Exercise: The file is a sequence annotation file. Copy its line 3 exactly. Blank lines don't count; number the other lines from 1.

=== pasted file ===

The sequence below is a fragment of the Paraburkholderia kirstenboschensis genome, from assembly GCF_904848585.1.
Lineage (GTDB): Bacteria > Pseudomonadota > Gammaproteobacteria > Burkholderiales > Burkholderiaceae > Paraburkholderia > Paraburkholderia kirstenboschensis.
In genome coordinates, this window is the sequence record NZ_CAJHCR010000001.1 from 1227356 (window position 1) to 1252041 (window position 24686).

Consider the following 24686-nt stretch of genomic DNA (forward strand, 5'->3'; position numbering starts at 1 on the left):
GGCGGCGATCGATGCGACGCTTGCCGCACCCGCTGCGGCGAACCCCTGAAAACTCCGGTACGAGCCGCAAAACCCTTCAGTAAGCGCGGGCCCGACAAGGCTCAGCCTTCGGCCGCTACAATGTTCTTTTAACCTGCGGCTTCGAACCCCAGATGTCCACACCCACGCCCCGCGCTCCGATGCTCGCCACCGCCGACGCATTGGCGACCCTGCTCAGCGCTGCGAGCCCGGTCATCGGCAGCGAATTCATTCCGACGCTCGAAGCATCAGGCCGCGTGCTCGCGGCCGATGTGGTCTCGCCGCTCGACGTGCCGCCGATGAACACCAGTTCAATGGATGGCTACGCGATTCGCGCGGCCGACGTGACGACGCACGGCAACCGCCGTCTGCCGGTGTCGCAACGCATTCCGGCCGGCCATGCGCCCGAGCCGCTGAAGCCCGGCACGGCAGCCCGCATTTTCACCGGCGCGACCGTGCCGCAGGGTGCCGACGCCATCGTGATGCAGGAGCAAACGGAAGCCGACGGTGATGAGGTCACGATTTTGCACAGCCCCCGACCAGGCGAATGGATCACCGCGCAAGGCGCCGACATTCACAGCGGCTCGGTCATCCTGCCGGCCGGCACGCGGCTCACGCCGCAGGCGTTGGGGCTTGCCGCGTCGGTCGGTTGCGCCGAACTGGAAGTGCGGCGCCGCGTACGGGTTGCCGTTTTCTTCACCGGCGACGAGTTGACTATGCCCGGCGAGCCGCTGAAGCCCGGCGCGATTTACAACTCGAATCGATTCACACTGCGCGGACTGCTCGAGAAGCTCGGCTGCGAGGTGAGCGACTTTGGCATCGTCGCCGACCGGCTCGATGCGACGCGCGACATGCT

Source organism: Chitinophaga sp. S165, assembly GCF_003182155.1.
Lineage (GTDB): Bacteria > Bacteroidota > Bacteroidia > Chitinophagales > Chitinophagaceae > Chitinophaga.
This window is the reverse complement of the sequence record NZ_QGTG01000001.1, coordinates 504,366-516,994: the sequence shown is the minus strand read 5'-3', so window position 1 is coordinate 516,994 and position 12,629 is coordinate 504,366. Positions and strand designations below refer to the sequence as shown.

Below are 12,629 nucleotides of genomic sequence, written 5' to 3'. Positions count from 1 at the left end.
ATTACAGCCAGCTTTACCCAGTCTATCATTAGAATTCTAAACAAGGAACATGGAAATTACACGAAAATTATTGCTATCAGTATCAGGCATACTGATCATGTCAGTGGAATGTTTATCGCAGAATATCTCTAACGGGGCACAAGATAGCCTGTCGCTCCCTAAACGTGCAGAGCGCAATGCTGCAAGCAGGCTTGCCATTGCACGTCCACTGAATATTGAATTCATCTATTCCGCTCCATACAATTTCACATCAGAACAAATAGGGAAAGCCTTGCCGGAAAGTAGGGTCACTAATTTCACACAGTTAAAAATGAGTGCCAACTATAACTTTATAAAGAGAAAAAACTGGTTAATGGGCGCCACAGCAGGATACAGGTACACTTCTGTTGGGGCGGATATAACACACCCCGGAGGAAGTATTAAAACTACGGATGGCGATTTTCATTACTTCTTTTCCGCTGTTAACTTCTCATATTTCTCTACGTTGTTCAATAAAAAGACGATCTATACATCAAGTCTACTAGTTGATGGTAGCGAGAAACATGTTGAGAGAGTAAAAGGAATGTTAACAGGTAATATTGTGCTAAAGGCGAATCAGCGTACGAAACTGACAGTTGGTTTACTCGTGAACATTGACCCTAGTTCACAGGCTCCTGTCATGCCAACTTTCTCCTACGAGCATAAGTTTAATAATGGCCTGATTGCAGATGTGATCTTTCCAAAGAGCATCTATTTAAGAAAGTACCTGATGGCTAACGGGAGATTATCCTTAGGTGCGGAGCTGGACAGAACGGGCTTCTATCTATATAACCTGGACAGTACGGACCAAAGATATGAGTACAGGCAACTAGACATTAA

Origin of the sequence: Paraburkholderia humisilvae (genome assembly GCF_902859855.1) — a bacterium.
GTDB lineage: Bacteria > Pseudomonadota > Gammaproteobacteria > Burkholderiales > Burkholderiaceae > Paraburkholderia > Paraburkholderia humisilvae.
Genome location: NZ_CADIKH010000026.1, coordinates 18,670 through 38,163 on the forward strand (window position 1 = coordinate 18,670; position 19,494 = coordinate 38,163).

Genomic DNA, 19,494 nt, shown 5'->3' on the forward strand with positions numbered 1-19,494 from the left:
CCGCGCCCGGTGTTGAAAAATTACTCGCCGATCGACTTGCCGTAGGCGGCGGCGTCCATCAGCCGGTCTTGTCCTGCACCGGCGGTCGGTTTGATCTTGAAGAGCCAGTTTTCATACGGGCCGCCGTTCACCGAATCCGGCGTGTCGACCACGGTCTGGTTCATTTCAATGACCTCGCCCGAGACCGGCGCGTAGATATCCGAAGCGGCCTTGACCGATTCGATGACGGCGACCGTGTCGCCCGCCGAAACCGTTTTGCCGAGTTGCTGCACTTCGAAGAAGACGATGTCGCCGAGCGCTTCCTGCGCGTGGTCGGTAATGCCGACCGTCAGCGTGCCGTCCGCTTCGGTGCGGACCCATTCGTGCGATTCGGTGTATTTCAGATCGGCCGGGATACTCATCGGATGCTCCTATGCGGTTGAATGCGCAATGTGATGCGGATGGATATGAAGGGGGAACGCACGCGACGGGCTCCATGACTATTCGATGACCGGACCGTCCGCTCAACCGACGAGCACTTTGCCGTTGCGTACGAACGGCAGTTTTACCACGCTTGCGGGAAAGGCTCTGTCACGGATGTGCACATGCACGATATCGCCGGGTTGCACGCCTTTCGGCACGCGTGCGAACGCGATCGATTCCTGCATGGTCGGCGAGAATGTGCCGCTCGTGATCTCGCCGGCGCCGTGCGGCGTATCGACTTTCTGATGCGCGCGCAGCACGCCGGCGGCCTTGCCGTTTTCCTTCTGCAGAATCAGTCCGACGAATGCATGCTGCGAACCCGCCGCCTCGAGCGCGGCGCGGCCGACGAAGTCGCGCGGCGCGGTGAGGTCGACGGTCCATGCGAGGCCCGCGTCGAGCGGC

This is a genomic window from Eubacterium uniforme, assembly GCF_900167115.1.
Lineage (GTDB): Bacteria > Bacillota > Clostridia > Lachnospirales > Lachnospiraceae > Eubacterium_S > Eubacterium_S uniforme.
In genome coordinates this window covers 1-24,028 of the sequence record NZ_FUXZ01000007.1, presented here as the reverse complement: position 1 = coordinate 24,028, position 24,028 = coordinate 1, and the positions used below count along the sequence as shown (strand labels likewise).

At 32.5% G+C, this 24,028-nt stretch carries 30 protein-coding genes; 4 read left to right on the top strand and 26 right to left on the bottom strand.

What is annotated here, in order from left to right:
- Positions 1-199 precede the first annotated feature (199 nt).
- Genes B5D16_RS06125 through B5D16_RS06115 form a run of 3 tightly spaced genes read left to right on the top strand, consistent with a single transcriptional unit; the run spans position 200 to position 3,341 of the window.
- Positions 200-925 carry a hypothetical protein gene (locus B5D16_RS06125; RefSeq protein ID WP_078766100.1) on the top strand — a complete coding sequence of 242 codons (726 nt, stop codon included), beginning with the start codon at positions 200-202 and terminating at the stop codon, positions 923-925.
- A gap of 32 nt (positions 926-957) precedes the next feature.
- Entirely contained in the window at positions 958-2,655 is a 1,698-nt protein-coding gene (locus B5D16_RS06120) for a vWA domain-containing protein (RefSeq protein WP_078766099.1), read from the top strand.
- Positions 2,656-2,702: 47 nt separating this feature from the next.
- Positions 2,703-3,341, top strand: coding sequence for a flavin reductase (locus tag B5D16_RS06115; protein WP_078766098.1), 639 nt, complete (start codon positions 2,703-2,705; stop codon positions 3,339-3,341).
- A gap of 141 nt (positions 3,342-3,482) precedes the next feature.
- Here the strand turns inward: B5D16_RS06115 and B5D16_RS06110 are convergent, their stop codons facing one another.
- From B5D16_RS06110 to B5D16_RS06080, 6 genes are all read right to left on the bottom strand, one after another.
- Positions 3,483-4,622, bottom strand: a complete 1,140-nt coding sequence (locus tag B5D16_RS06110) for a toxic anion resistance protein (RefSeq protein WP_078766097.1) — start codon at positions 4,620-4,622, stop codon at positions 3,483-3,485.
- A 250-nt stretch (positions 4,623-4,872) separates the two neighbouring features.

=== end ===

In genome coordinates, this window is the sequence record NZ_CAJHCR010000001.1 from 1227356 (window position 1) to 1252041 (window position 24686).